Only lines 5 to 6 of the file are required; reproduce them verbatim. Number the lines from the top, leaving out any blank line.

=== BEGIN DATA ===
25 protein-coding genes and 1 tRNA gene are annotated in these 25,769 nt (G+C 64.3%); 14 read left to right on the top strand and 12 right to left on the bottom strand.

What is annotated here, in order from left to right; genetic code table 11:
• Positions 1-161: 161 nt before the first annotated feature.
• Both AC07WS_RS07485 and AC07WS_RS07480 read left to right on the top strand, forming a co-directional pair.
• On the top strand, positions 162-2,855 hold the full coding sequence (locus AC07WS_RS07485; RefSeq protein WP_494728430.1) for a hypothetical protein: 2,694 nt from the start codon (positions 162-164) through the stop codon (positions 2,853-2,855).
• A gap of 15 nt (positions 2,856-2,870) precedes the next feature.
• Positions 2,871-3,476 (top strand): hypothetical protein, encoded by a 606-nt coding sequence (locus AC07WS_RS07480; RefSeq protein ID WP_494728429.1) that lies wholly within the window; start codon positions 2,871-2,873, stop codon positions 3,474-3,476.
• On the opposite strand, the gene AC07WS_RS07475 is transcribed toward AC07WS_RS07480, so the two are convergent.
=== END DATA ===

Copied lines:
• On the top strand, positions 162-2,855 hold the full coding sequence (locus AC07WS_RS07485; RefSeq protein WP_494728430.1) for a hypothetical protein: 2,694 nt from the start codon (positions 162-164) through the stop codon (positions 2,853-2,855).
• A gap of 15 nt (positions 2,856-2,870) precedes the next feature.